The recent survey of the Department of Health revealed that coronavirus 2019 seems to have made some 15 percent of adult Filipino smoke tobacco.
This was reflected by a mobile survey conducted by the DOH on 3,087 Filipino adults in January 2021 focused on risk factors for non-communicable diseases (NCDs). The respondents are subscribers of the top three mobile phone networks and they were randomly chosen.
The survey showed that overall, 15.5 percent of Filipino adults are tobacco smokers, with 22.6% of men and 8.5% of women presently smoking tobacco. Furthermore, DOH that says, approximately 1 in 10 adult men (13.4 percent) smoked tobacco daily compared to women (4.4 percent).
Men also reported higher rates of “smokeless tobacco use” at 6.2 percent, compared to 1.6 percent among women.
The Republic Act No. 9211 or the Tobacco Regulation Act of 2003 prohibits prohibiting the sale of tobacco products to minors. Also, the corresponding local ordinances that adopt the tobacco regulation act helped curb cigarette smoking among minors.
However, if we go back to our history, we will be surprised that smoking was then prevalent among all ages of both genders.
In 1904, Miss Celia Sainz, the American Missionary in Capiz and one of the founders of Capiz Home School (now the Filamer Christian University) related the following experiences about smoking habits among Capisnons during the early American period:
“One of the young men in the house speaks English, and he showed his hospitality by offering us some good cigar and matches which of course we politely refused telling him we did not some. they thin strange as the women and girls here smoke as much as the men. We have seen children of five or six years of age with large cigars in their mouths. We long to be able to teach the children what a bad thing this is for them.”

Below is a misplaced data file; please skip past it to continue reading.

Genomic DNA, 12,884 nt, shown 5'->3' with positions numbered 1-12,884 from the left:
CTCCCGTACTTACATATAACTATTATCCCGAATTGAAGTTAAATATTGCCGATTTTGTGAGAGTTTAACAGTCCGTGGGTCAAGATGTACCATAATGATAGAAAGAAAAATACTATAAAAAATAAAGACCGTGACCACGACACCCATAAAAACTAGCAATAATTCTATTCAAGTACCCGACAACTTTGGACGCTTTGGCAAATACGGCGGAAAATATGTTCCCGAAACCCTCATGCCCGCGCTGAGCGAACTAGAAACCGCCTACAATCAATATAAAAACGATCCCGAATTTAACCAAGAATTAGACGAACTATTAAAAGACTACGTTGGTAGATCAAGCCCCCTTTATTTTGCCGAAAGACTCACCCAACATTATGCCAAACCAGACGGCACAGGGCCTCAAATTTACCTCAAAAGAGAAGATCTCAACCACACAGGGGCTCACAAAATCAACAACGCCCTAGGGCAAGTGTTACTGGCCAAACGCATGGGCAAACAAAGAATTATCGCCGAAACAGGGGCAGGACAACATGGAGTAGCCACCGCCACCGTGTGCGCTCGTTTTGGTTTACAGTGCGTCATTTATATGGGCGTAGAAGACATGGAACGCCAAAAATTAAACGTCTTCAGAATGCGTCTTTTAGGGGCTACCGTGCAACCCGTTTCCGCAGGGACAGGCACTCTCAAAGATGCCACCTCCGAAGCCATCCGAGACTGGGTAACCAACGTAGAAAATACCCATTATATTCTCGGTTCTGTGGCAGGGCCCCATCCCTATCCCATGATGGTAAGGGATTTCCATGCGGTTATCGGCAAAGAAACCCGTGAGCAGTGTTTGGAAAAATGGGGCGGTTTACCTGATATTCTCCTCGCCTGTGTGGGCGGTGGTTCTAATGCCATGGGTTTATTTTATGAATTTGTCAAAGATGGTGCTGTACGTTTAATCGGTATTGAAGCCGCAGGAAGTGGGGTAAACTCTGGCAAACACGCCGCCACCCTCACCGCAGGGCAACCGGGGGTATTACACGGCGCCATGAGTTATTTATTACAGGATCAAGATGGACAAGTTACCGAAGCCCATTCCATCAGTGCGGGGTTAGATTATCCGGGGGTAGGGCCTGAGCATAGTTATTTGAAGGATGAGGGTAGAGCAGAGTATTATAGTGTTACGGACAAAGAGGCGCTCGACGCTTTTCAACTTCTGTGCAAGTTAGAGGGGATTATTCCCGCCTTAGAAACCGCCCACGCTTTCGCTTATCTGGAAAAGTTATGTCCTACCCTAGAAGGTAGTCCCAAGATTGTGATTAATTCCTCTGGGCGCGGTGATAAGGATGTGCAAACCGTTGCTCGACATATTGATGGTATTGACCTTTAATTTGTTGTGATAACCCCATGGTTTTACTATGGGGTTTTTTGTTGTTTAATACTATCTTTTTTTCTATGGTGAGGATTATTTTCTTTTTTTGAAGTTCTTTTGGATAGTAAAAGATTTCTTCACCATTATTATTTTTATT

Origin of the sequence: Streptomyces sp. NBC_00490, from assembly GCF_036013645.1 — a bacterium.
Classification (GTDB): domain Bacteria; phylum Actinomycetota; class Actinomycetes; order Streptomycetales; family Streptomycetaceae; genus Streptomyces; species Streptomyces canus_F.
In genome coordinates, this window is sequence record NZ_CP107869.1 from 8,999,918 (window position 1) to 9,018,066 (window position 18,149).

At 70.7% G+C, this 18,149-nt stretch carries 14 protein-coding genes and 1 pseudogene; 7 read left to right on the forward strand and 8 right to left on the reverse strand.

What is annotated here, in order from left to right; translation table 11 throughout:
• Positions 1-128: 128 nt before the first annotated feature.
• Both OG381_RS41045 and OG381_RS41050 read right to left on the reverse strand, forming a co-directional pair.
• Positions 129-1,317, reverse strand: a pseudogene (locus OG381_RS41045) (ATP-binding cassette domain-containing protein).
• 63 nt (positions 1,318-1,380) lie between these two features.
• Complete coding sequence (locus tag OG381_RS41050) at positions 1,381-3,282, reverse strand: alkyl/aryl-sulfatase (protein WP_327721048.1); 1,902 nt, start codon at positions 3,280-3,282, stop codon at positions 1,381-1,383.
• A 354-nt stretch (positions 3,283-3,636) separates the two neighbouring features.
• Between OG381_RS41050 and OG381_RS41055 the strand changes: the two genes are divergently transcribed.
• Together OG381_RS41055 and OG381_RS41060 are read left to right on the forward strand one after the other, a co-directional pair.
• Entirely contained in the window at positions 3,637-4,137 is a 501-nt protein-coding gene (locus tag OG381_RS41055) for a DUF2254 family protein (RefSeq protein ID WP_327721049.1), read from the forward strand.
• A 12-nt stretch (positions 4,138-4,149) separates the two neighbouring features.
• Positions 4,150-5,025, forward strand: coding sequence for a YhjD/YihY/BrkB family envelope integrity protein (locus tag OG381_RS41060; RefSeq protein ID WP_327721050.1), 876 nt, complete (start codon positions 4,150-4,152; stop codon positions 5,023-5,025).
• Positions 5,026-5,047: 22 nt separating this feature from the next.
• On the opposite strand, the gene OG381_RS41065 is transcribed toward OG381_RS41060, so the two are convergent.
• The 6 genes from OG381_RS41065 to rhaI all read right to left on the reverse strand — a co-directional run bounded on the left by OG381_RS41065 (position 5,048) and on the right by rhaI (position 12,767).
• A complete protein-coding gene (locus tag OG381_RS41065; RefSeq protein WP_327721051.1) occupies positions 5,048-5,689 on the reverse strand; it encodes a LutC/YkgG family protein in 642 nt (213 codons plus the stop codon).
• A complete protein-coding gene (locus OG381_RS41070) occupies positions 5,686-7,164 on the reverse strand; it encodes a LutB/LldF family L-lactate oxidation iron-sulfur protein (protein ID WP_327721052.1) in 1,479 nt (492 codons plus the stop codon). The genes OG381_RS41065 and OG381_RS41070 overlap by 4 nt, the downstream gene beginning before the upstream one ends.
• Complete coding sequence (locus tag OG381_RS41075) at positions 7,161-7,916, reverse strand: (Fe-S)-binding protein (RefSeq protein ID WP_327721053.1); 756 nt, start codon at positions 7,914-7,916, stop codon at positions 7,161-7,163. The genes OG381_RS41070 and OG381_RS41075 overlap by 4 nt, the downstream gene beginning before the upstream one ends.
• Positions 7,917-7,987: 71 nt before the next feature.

Likewise, Capiz High School Principal Mary H. Fee in her book, “A Woman’s Impressions of the Philippines,” wrote the amusing anecdote about this smoke puffing waitress:
Our own particular waitress was a ten-year-old child, who said “hello ” and smoked a cigar as long as herself. In a moment of enthusiasm, one of our number who was interested in temperance and its allied reforms tipped Basilia a whole Mexican media peseta. When the reformer became aware of Basilia’s predilection for the weed, she wanted her media-peseta back, but Basilia was too keen a financier for that. The media peseta was hers — given in the presence of witnesses — and she somewhat ostentatiously blew smoke rings when she found the reformer’s eye fixed upon her.
We are so fortunate that the number children smoking of tobacco products are not that worse during the early American period. However, health advocates should be alarmed about the new trend about these new electronic cigarettes that are becoming a fad not only among the millennials but also to the minors. These new products can be seen smoked by social media influencers during live broadcasts or during the recordings of their social media content. In this age of TikTok, anything which can be seen on screen become an instant trend and eventually a part of a culture.*
(Mary Helen Fee, A Woman’s Impressions of the Philippines (A.C. McClurg & Co), y 66; Celia Sainz, “Beginnings of Works in the Philippines,” The Helping Hands, July-August, 1904, 12)